The Detroit Tigers were making a push for the American League East Division title in 1987. To strengthen their pitching corps down the stretch, the Tigers traded pitching prospect John Smoltz to Atlanta for veteran starter Doyle Alexander. The Braves had a spot open on their pitching staff and called Glavine up from Richmond. Although his won-lost record was 6-12, his ERA was 3.35. It was a clear indication that he was pitching better and that he was losing some tough games.
Glavine made his major-league debut on August 17, 1987, against Houston at the Astrodome. Atlanta (50-67) was out of contention for a playoff spot in the NL West. Houston (58-59) was in third place, three games behind San Francisco and Cincinnati. The Astros hammered Glavine, putting six runs on the board in 3⅔ innings as they whipped the Braves, 11-2. “If I worry about what happened, it won’t do me any good,” said Glavine. “I have to take what I did positive, and take it out in my next start.”5
That thinking by Glavine proved beneficial. He won his next start, on August 22, against Pittsburgh, 10-3, his first victory in the majors. In nine starts he finished with a 2-4 record and a 5.54 ERA. It was something to build on.
Over the next three seasons, the Braves occupied the basement of the NL West. Manager Chuck Tanner was relieved early in the 1988 season. He was replaced by Russ Nixon, and eventually by Bobby Cox in 1990. Glavine led the league in losses with 17 in 1988. Not one Atlanta starter reached double digits in wins. The high point for Glavine came on September 7 against San Francisco. He hurled his first complete game, a three-hitter, in a 4-1 win.
The transformation of the Braves began in 1990, although it may have been clouded by their third consecutive finish in last place. Starting pitcher Charlie Leibrandt was traded to Atlanta in the offseason. Together with outfielder Lonnie Smith and third baseman Jim Presley, the Braves had three veteran players who contributed on the diamond and off. Glavine, in addition to Smoltz and the Braves’ number-one pick in 1988, Steve Avery, were a rotation in the making. Jeff Blauser, Ron Gant, and Lemke all came up through the Braves farm system. Dave Justice, who was a fourth-round pick by Atlanta in 1985, burst onto the scene and walked away with Rookie of the Year honors from both The Sporting News and the Baseball Writers Association of America.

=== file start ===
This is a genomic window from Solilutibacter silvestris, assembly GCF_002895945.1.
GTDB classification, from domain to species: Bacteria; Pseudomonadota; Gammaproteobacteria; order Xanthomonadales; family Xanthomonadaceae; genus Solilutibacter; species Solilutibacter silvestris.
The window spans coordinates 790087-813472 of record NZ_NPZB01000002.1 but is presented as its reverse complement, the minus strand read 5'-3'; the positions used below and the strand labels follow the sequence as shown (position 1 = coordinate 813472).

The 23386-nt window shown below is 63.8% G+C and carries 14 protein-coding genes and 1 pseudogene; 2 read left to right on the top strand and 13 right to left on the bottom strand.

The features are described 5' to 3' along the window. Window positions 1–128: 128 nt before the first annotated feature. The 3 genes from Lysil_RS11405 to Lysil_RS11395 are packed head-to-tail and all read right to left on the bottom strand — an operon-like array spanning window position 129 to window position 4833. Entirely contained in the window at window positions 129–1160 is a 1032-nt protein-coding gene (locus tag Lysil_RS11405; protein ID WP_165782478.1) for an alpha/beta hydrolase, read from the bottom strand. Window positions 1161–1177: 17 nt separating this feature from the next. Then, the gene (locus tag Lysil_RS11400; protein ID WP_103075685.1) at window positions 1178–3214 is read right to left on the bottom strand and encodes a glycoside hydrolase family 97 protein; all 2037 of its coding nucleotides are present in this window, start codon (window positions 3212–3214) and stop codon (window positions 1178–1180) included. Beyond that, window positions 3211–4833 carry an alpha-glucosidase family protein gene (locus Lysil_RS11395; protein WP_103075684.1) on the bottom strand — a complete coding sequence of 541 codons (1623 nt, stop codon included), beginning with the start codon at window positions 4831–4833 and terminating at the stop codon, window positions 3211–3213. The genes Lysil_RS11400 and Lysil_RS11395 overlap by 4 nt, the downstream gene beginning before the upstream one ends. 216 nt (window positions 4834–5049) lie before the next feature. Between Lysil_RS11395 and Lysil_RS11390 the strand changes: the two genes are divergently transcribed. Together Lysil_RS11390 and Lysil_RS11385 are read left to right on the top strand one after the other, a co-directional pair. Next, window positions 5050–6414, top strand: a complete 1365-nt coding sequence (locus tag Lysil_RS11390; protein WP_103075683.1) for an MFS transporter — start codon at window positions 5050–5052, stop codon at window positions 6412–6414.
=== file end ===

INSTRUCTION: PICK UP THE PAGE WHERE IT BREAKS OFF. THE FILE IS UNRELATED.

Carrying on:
The Braves added two veteran free agents to their roster for the 1991 season to solidify the left side of their infield: Rafael Belliard at shortstop and Terry Pendleton at third base. But it was Glavine (20-11, 2.55 ERA) who tied John Smiley of Pittsburgh for the league lead in wins. Glavine also shared the league lead in complete games (9) with Dennis Martinez of Montreal.
On June 19, 1991, Atlanta toppled the Phillies, 9-2, at Veterans Stadium. Glavine struck out a career-high 12 batters. “We know when we walk on the field with Glavine in there, all we need is two or three runs,” said Gant.6
Glavine was selected by Cincinnati Reds manager Lou Piniella to start the All-Star Game at Toronto’s SkyDome on July 9. He rang up three AL All-Stars in two innings of work. “It might not have showed, but (nerves) were there,” said Glavine. “I was nervous.”7
The Braves were new to this division race thing. As September came to a close, Los Angeles held a one-game lead over Atlanta. But the Dodgers went 2-3 in October, while Atlanta posted a 4-1 record. Atlanta won its first division title since 1982.